What also made the movie exciting — makes it exciting still — is the filmmaker’s chilling prescience about two kids whose moral consciousness was supplanted by an inarticulate self-consciousness about their own pop mythological standing. Five years later, untethered to anything beyond its own rhythms, that inarticulate self-consciousness would grow quickly tiresome. Ponderously beautiful, and laminated with a faux-naive voice-over, Malick’s second film, Days of Heaven (1978), is an epic without point or purpose. The story is artful and artless: At the turn of the century, three workers arrive at a Texas farm, latch on to its prosperous owner and destroy him. The three are at once poor and ignorant of their own poverty, conditions Malick very nearly likens to a state of grace (rarely has fieldwork looked this enobling). When their biblical fall from this heaven does come, it isn’t because the farmer is exploiting the workers, but because one of the workers has grown tired of his lot in life: He doesn’t want to be poor anymore. So he plots against the farmer and ruins everything — the farm, the farmer, his family, himself.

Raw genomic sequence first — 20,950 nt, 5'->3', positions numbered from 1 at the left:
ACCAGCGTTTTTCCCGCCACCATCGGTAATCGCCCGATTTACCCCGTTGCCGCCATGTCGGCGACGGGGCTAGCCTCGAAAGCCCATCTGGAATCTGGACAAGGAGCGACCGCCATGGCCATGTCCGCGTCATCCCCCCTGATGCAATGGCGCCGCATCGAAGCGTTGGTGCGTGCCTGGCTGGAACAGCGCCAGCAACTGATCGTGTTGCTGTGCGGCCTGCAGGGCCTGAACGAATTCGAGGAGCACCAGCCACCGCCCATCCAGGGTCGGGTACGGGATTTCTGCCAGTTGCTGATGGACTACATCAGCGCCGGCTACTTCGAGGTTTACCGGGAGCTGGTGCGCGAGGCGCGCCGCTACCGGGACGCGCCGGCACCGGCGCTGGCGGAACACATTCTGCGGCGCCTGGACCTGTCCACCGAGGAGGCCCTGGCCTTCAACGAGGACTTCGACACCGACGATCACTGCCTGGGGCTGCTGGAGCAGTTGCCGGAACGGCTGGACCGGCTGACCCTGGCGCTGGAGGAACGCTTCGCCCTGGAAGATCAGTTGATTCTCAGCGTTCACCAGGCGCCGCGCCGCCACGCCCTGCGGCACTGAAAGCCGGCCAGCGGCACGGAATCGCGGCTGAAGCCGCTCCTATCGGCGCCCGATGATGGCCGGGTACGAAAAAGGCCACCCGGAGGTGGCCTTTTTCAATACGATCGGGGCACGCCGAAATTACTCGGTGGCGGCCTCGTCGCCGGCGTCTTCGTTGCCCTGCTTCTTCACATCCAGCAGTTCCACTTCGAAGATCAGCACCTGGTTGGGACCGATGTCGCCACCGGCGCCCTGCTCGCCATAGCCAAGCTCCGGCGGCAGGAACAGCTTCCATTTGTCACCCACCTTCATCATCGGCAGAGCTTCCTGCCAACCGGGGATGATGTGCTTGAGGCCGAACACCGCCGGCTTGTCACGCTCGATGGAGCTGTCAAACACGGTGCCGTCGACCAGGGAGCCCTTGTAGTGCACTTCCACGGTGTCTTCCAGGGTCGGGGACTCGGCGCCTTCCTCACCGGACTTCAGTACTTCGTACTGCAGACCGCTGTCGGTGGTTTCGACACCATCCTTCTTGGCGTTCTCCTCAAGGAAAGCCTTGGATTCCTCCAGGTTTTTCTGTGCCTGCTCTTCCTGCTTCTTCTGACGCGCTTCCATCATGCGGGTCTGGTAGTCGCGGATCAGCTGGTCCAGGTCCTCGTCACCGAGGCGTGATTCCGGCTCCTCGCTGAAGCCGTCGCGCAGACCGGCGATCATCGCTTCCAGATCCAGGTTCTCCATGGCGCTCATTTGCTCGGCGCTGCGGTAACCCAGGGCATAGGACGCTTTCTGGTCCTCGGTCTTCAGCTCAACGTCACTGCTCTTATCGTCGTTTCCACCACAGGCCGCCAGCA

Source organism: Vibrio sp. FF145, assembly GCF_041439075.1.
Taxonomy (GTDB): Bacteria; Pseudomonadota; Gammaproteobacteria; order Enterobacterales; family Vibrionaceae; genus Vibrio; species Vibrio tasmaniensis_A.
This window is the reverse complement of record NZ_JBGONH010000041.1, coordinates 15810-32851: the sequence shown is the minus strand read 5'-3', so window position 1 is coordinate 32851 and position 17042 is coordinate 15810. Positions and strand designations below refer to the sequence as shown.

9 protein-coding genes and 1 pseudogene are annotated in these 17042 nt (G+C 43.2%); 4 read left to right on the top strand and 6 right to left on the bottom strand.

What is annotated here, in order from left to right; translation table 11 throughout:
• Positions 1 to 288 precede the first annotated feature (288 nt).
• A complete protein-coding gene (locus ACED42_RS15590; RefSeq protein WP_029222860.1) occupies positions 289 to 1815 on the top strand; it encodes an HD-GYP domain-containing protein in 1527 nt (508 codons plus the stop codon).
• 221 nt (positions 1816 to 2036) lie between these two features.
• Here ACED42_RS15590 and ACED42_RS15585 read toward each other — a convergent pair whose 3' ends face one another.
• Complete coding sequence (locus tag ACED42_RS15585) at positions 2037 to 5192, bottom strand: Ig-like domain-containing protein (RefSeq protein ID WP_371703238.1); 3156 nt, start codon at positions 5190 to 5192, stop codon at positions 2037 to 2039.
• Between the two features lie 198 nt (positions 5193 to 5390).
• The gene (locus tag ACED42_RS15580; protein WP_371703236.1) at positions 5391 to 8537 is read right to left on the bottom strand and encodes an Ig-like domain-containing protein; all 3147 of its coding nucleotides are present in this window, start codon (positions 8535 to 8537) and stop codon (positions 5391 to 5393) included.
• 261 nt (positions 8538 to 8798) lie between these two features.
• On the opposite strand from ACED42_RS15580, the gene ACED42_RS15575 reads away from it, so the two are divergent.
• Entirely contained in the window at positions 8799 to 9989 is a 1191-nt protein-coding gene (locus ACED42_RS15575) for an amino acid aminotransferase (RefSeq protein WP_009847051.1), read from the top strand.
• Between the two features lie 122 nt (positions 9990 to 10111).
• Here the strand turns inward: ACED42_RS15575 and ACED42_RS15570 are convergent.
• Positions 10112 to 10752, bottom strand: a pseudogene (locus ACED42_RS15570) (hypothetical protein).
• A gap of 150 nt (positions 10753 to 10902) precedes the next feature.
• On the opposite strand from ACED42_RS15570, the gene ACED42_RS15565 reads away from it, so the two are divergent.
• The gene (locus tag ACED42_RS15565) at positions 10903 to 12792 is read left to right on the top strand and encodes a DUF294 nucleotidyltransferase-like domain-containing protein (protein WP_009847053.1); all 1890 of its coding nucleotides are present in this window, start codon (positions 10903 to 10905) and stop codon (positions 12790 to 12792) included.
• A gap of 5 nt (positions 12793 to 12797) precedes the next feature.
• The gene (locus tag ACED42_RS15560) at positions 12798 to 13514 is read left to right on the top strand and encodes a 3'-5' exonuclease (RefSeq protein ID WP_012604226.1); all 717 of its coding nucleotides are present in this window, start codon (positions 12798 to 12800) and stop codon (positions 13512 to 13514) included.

If Malick hadn’t stopped making films after Days of Heaven, it’s unlikely that his films would have become so fetishized. But like James Dean, or Salinger, his reputation has been assured (and embalmed) by the brevity of his work, and by the simple fact that by not making a movie for 20 years he avoided the deadfalls suffered by his contemporaries: Unlike Scorsese, Coppola and Altman, Malick didn’t crash, because he never again attempted to fly. His legacy endured, most obviously in the hyper-aestheticized, virtuosic luster of Days of Heaven, in which every blade of grass seems lit from within, every cumulus scuds across the sky as if on cue and the creatures of the Earth look like National Geographic pinups. It’s a look that has become a Hollywood clichÃ©, recognizable in films such as Legends of the Fall and The Horse Whisperer (in fact, Malick’s cinematographer on The Thin Red Line is John Toll, who shot Legends of the Fall for Ed Zwick). What no one seemed to notice is that by the time he’d made his second film, Malick had lost interest in the human factor. The characters in Days of Heaven aren’t people, they’re abstractions whose individuality is subordinated to how ravishing they look when silhouetted against a halcyon field. They are stuck in the film’s honeyed light like bugs in amber; for Malick, everything human — the goods times, the bad, the backbreaking work as well as the play — is as natural and immutable as the sun itself.The Thin Red Line may be the most beautiful American war movie ever made; certainly, it’s the most picturesque. The film begins with an edenic prologue set in a Melanesian village on the Solomon Islands, a 900-mile chain east of New Guinea. Private Witt (Jim Caviezel), along with another private, has gone native, and is spending his AWOL time swimming, canoeing and waxing meditative, recalling the death of his mother and wondering why it is that the Melanesian children never seem to fight. There’s a radiant purity both to Witt and to these scenes; neither the character nor the director reveals the slightest bit of postmodern self-consciousness about the hazards of using the islanders as a metaphor for innocence (rather than, say, acknowledging their individuality), a lack of awareness that is finally more touching than offensive, because Malick can’t help but turn each one of his characters into a metaphor, beginning with the Christ-like Witt.